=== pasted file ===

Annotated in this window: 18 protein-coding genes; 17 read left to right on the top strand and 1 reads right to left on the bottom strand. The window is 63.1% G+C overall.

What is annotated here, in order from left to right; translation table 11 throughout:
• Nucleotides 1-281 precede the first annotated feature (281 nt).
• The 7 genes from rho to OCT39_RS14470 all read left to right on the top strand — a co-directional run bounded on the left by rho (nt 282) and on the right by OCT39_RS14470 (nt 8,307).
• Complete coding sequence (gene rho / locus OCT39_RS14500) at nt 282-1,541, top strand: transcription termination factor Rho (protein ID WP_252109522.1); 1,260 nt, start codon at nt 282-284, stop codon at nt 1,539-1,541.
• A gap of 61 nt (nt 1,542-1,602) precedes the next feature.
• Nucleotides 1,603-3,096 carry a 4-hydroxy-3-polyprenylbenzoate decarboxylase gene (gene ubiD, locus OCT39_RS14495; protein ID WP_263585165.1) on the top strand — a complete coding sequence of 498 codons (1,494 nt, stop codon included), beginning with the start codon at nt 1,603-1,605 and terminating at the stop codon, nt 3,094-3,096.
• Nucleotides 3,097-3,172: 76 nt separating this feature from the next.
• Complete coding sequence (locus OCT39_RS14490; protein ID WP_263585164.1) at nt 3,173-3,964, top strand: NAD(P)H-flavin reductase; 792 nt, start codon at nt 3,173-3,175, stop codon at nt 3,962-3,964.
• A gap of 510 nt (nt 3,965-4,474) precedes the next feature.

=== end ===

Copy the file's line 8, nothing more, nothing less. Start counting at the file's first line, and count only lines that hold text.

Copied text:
• Nucleotides 3,097-3,172: 76 nt separating this feature from the next.